Fixing the fear of standing in front: 5 tips to conquer unset classes

| May 17, 2013 | 0 Comments
Silly sheep

Don’t be a sheeple (even though they’re terribly cute). Photo by Ian Sane via Flickr

I’ll admit, there was a time when I would dread unset classes. I was so anxious about standing in front that I’d make damn sure to always aim for the middle of the barre – you know, the safe zone, always with someone in front and behind to copy.

Class after unset class, I would take my position in the safe zone and passively learn the steps to each new tendu or frappé exercise, always able to copy from someone if I lost my way. No stress, no harm done.

Until of course I was called to the front of the barre. Holy Pavlova! With the stress of remembering the steps, the timing, the sequence, and the pressure of getting it all right, my cortisol levels shot higher than Brooklyn Mack’s cabriole!

A little help from science – learning new steps minus the stress

Start applying these five tips in your next class and soon, instead of slinking into obscurity, you’ll actually ask to stand in front. Imagine that.

Bright brain

Photo by Dierk Schaefer via Flickr.

1) Be a control freak

Have you noticed how the smart freaks and the control freaks manage to pick up new choreography with no stress? But being ‘smart’ actually has nothing to do with it – even A-students can get caught in the don’t-put-me-in-front stress.

Psychologists have found that people who step up and assume authority over a situation (‘control freaks’) are much better at picking up new information than those who’d rather stand in the middle and let others take responsibility.

It has to do with your hippocampus, the part of the brain involved with memory formation. It functions far more effectively when we are actively, rather than passively, involved in something. This means that you’re able to pick up that new adage far more easily when you actively take up the lead and assume responsibility for learning it.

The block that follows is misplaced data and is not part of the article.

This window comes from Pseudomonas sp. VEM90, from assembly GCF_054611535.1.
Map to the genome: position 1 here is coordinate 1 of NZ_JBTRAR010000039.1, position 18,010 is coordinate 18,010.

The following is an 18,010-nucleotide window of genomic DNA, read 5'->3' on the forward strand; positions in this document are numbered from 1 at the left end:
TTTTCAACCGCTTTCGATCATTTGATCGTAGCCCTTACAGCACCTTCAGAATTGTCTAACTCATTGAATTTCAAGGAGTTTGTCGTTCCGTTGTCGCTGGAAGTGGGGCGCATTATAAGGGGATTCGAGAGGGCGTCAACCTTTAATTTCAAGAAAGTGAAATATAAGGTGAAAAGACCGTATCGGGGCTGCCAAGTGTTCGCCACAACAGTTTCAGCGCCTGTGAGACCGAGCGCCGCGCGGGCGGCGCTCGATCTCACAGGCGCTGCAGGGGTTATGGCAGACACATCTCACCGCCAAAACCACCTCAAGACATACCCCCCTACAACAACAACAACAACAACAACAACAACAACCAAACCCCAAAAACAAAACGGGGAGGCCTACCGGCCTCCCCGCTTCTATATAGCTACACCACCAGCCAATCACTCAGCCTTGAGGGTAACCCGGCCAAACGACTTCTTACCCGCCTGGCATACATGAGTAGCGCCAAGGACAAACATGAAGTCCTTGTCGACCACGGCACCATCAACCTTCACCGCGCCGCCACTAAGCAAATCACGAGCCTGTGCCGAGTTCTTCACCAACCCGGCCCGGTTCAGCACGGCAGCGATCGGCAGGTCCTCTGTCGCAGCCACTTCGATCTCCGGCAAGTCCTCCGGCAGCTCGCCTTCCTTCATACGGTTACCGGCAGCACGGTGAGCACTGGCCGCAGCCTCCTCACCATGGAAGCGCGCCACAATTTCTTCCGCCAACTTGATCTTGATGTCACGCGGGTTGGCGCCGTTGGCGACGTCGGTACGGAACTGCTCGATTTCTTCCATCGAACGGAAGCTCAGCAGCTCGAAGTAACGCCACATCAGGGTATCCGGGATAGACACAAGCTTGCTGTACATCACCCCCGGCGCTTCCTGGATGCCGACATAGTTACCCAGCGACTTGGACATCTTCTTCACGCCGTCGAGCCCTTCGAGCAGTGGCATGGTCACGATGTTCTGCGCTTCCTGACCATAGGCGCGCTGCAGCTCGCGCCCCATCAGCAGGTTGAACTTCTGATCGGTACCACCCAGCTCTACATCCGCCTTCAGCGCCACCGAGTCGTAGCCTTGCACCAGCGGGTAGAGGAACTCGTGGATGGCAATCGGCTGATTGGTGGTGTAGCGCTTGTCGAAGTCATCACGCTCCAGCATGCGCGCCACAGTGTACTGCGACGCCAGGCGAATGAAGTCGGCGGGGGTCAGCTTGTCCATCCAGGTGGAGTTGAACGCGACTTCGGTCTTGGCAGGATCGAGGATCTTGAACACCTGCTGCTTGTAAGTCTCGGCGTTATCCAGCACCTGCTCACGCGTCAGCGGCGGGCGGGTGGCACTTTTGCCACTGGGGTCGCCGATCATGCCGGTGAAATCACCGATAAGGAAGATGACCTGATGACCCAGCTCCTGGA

Each time you copy someone, you’re using the passive part of the brain and you’ll battle to remember the steps when you turn around and repeat it on the other side.

It’s a subtle but powerful shift in mindset that anyone can do. While in class, be a leader, never follow.

2) Choose your attitude wisely

It’s about adopting an “I’m going to do this” attitude rather than the fearful “please don’t make me do this”, or worse, the apologetic “don’t copy me, I might get it wrong” mindset.

Depending on the attitude you choose – yes, it is most definitely your choice – the brain actually works differently and the body responds accordingly.

3) Don’t set yourself up for failure

Never apologise upfront that you might make mistakes or jokingly warn people not to follow you. Those “ha ha, follow me at your peril” comments send a message to your brain that you’re already anticipating mistakes and you’ve relinquished responsibility before you’ve even started. You may be in front, but you’re not leading anymore.

4) Fake it till you make it

So maybe you’re the one who always complains and jokes about standing in front. Well, you’ll have some habits to break from now on. First, decide not to make a fuss about taking the lead. Then, each time you catch yourself saying something to undermine yourself, quickly correct it (in your head, unless you want some strange looks). Remind yourself that that was yesterday’s you, and that today’s you is going to lead like never before. After all, you are what you think.

And as for the expectations of your fellow dancers? Realise that people are far more worried about themselves than about whether you get the steps right or not.

5) Act like you’re in front, even when you’re not

Pretend like you’re the only dancer in the class and never copy, even when you’re in the middle. At first, you’ll find it rather hard to ignore the others, because you’ve actually trained yourself to watch them in your peripheral vision.

But the more you un-train yourself to copy and re-train yourself to take control, the quicker the hippocampus makes it all work for you. In fact, all it takes is one clear decision to conquer this class and you’ve already got your memory firing on all cylinders.

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Category: Mind

About the Author ()

Hi, I'm Robynn, and I'm a student of the potential of the body, the marvels of the mind, and the beauty of it all combined in ballet. As the editor, BodyMindBallet is where I get to learn, to share and to enjoy this wide world of dance - and with every day I gain an ever richer respect for the athleticism of dance and the skill of performance artistry.

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